Every poem in Masquerade by Cyrus Parker I want to put my arms around and embrace. As somebody still discovering their identity I can relate all too well to Parker’s words. I enjoyed this book more than their first book, as I felt I could relate to the poems more.
self-confidence is built in layers, the same way a house begins
with bare bones before becoming a home: and just as each house has its own layout,
there isn’t only one set of blueprints, one right way to build self-confidence.
sometimes it starts from the inside out as one learns to love themselves, and
sometimes it starts from the outside in as one projects the person they hope to be.
sometimes, you have to tear everything down and start over from the ground up.
Like this content? Consider giving a tip via Ko-Fi
I was thinking about enrolling on a part time college course in maths and English next year. People say you shouldn’t compare yourself with other people, but … I feel I will never catch up with my peers. I left school at fifteen. I hated the place, I was so depressed suicide was on my mind twenty-four seven, and naturally I got zilch in terms of qualifications. At that time you start thinking about what you want to do for a career, going to uni and writing your CV I wasn’t. Depression was telling me all kinds of shit and I didn’t see I had a future. So now I think uni is gone, I’ll never get to go to uni even if I wanted to and as for a career, lol. I’m not too optimistic I will be hopping from one low paid job to another until I retire at ninety-nine.
Of course, I know I can still achieve my goals, there’s no time limit etc but it’s hard to believe that. Mental illness has fucked up a good solid ten years of my life and I’m not going to get those years, those opportunities back. What do I do from here?
College seems a logical step.
It’s strange because I grew up with my parents and my teachers telling me how smart I was and how well I was doing with my schoolwork. This was down to two things, one I couldn’t get enough of reading books, and two I loved doing my homework. It means I’m a knowledge sponge and can retain a good amount of knowledge. I don’t think this makes me smart though. I feel like I’ve been betrayed by all those adults, telling me a load of crap. Especially as when in secondary school my grades fell off a cliff and suddenly those same people were piling in on me, asking why I wasn’t being ‘good’ and basically doing as I was told. Like any teenager, I was trying to be my own person. I ended up concealing a lot of who I was, wanted to be and that’s why I don’t really know who I am, or who I’m supposed to be performing for anymore. Depression stigma means you get quickly labelled as trouble.
I know this is petty and I was lucky I had a good upbringing in that I didn’t want for anything, but I would trade my books for a life where I’m emotionally in a good place, and living my best life (T) or … would I? I don’t know. Anyway I want to go to college. I said this last year and I wimped out. I’m terrible at committing to anything because I overthink everything and when I’m getting too close to things I distance myself. But my maths is terrible and I need to do something because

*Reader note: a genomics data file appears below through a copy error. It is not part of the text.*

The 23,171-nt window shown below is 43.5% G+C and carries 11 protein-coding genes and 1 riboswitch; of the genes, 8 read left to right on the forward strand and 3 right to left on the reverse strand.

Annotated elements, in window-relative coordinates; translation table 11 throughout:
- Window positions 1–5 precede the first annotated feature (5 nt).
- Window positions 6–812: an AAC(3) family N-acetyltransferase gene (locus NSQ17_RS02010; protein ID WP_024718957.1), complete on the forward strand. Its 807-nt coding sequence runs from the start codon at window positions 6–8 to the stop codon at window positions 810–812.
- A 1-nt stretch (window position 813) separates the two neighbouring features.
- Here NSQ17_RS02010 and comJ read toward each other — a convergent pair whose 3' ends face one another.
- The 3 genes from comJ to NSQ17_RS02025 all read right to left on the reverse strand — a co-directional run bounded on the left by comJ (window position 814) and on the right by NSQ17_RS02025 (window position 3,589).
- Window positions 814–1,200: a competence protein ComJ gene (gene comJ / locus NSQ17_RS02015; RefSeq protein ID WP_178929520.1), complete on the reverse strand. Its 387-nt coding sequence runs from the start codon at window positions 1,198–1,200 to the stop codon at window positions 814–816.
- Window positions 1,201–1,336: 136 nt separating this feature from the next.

Melissa Toppen is a Bestselling Author specializing in New Adult and Contemporary Romance. She is a lover of books and enjoys nothing more than losing herself in a good novel. She has a soft spot for Romance and focuses her writing in that direction; writing what she loves to read.
Melissa resides in Cincinnati Ohio with her husband and two children, where she writes full time.
Lost Girl Holly Kammier
(A Shelby Day Novel)
Published by: Acorn Publishing
Publication date: January 5th 2020
Genres: Romance, Suspense, Young Adult
“Lost Girl is a compulsive thrill-ride that reads as if it’s been pulled straight from the headlines. Kammier’s journalism background brings undeniable authenticity to a novel that has it all – a love story, a murder mystery, and a real-life introduction into the distinctive world of television news.”
NEW YORK TIMES BEST-SELLING AUTHOR
An appalling act of violence and an unsolved double murder.
Small-town investigative reporter, Shelby Day, is determined to hunt a killer.
As her search draws closer to uncovering the twisted truth, she begins receiving ominous warnings to stay quiet and drop the story. The young journalist is in danger. Her cameraman and best friend, a person with his own secret past, says he wants to protect her. But Shelby is headstrong and dodging anything that could lead to love. She can’t allow anyone to distract her as she fights for the two women who deserve justice.
She never expects along the way she’ll have to stop and save herself.
Tick tock… If Shelby doesn’t solve the crime soon, she’ll become the killer’s next victim.
Co-owner of Acorn Publishing, the UCLA honors graduate is an accomplished content editor/writing coach (her authors have gone on to become USA Today best-sellers and a New York Times best-seller). With a background in journalism, Holly Kammier has worked everywhere from CNN in Washington, D.C. and KCOP-TV in Los Angeles, to the NBC affiliate in small-town Medford, Oregon.
She is the best-selling author of the novel, Kingston Court (Acorn Publishing 2015), and Could Have Been Hollywood, a memoir. Holly recently published her third book, Choosing Hope, a harrowing story of passion and deceit, and the things we do for love. Her next novel, the YA Romantic Suspense, Lost Girl, is scheduled for release in early 2020.
Holly resides in her hometown of San Diego, California, close to family and friends. An avid reader with a passion for timeless books and beautiful writing, she also enjoys long walks, romantic movies, and pink peonies.